“Professional practice as an educator and parenting are two vastly different things. Let’s be careful not to blur the lines here. Educators deliver educational programs for children designed within a nationally approved learning framework, that sits under a quality framework with standards, regulations, and law. Parenting is instead informed by culture, our own experiences of child rearing, our personal beliefs and values, and tradition. If parents want to do EOTS, they’ll do it their way for their own reasons.”

 

“As educators, practices need to be carefully considered and reflected upon within the frameworks we work with. Conversations in EYLF focused educator groups about things like EOTS get reactions from some educators to the tune of “Why can’t we just have a bit of fun? Do we have to overthink EVERYTHING?!“. Yup. We do. We have a responsibility to consider the psychological benefits and risks of every single curriculum decision. “

 

What is ‘good’ anyway? 

 

EOTS, Sandi continued, “is often used to demonstrate, amplify, and shape ‘good’ behaviour. What is ‘good’ is subjective. The ‘good’ behaviour is a judgement from the educator (the most powerful person in the room), who is in a position to threaten punishment (Elf telling Santa and Santa giving less presents). There are so many problems with this.”

 

Rather than being a tool to encourage ‘good’ behaviour, EOTS, she argues, “is often used as a form of coercion and control.”

“When EOTS is used in this way – as behaviour ‘management’, we are getting dangerously close to the line of ‘inappropriate discipline’.

In this factsheet on the matter, ACECQA gives examples of inappropriate practice around discipline, which include: 

 

  • criticising a child’s actions or behaviours 
  • discouraging a child from taking part in activities 
  • blaming or shaming a child 

 

EOTS actively gives educators a tool to shame children into ‘good’ behaviour, under the guise of not being allowed to participate in Christmas, and places a sense of shame on the child for their behaviour. 

 

Is surveillance ok?

 

Many educators would, and have had, strong reactions to the idea of cameras being installed in the rooms in which they work, citing concerns about privacy, a sense of being watched, and leaving themselves open to litigation if footage is taken out of context.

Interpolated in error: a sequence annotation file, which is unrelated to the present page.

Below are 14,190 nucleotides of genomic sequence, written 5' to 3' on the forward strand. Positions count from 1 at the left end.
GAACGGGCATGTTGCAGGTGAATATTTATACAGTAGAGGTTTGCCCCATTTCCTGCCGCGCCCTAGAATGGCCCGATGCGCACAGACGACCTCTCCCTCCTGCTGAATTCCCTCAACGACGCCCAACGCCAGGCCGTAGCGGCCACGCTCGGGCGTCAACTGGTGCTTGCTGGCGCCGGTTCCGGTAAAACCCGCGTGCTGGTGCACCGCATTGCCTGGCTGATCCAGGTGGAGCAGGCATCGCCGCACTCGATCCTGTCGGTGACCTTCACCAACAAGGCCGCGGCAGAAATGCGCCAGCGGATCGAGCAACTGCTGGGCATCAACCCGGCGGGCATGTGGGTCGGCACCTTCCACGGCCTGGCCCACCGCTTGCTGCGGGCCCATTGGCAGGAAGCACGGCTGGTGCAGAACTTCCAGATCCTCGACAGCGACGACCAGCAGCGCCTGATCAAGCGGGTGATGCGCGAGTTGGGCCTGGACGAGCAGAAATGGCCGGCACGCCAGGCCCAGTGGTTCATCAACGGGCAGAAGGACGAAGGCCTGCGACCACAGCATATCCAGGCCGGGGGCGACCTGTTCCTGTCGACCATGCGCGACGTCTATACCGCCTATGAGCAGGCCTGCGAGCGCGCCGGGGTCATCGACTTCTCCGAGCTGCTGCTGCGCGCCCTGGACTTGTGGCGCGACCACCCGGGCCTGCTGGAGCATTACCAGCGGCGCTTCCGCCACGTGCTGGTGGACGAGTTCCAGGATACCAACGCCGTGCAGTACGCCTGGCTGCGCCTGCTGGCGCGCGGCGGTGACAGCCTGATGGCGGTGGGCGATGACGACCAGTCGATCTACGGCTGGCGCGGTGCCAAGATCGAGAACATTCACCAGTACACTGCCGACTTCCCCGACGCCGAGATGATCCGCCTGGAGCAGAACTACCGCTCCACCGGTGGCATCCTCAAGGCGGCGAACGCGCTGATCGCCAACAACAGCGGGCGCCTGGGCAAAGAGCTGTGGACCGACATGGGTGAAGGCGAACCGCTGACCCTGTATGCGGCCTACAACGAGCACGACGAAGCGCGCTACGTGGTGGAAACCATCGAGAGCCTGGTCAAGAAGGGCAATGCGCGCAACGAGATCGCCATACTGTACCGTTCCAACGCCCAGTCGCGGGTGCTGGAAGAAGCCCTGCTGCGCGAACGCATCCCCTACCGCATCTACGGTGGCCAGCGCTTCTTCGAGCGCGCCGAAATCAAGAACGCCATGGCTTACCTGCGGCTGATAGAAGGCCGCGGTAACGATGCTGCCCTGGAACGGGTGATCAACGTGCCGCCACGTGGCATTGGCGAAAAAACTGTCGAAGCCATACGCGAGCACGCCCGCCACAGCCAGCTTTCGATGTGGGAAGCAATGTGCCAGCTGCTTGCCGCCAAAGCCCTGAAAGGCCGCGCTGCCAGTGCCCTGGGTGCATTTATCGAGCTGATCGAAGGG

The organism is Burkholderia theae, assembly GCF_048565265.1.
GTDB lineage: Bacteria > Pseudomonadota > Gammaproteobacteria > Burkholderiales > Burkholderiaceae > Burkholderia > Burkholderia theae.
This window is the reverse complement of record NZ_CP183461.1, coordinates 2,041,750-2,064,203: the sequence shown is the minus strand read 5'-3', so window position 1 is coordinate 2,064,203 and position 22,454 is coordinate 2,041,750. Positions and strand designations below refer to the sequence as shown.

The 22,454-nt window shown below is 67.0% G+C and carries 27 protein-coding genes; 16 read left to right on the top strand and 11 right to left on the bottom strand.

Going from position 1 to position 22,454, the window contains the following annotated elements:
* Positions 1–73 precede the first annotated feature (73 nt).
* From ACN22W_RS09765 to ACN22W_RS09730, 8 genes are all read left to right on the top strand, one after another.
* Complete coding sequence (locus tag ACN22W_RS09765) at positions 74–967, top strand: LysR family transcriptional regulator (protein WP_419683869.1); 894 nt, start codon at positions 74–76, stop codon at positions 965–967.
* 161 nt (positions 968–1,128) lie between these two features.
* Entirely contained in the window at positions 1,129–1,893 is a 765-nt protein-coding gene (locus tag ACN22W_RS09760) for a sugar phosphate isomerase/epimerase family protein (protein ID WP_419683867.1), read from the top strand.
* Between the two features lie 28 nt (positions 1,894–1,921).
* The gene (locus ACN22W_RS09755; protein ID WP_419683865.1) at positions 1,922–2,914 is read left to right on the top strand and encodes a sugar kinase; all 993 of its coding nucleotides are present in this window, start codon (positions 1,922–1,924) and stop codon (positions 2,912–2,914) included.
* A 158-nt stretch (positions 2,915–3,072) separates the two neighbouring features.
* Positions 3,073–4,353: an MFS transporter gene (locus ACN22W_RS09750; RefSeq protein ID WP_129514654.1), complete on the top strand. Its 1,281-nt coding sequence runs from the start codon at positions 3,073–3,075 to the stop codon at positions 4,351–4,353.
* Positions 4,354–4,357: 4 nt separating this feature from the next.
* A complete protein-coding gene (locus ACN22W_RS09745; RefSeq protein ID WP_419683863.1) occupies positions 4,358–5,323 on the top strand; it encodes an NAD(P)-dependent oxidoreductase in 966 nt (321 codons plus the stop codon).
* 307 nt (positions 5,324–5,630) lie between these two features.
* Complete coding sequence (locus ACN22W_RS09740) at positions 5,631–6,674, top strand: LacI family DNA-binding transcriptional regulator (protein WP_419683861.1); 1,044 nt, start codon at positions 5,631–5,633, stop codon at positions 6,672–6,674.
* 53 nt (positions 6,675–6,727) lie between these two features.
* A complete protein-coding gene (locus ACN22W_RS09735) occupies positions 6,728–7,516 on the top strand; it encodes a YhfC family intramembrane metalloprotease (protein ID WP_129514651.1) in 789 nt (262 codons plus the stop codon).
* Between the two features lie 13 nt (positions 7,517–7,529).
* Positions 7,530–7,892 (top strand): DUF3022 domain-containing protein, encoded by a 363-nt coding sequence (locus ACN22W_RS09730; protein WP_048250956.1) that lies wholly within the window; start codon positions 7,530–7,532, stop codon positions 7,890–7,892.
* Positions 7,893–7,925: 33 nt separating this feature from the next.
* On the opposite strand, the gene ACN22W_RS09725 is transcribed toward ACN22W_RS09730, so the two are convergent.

These same educators, Sandi argued, are often the ones introducing EOTS under the guise of “Christmas fun.”

 

“Imagine your boss installing cameras at work,” she said. 

 

“The thing is – these cameras don’t actually work. However, your boss tells you they work – for the purpose of manipulating your behaviour via the perception of surveillance. Your boss then actively goes about pretending they do work and reminding you that if your behaviour isn’t ‘good’, it will be caught on camera. How’s that feeling?”

“Children are human. They have needs and rights just like we do. Using an Elf who reports back to Santa is just as bad, if not worse, than your boss’s pretend cameras.”  

Is there a positive way to use EOTS?

 

For those services who choose to engage in critical reflection about EOTS and the role it may play in their space, Sandi offers the following suggestions.

 

“If you’re going to use EOTS in the classroom, I’d encourage it to be used differently. Let the children in on the secret – that we can use the Elf to surprise people. We can pretend together that the Elf is magical and alive. Then we can surprise them with a Random Act of Kindness (RAK).” 

 

“Perhaps the Elf can make our friends in another group a cake. Or maybe the Elf can make a gift for a friend. Wouldn’t it be cool if he washes someone’s car for them? Or maybe the children can take Elf into the community to spread RAKs all over town. The sky’s the limit. You could do some as a whole group, but you could also encourage children to come up with their own Elf antics if they want to do something nice for someone themselves.” 

 

When used in this way, three exciting things are going to happen, she continued. 

 

  1. The children, families, and educators will learn about RAKs and how uplifting they can be for all involved. 
  2. The children will experience how it feels to do something altruistic without taking the credit. 
  3. Children get to experience the ‘magic’ of Christmas as active participants, rather than it happening ‘to them’. 

 

For additional perspectives on EOTS in an early learning environment please see here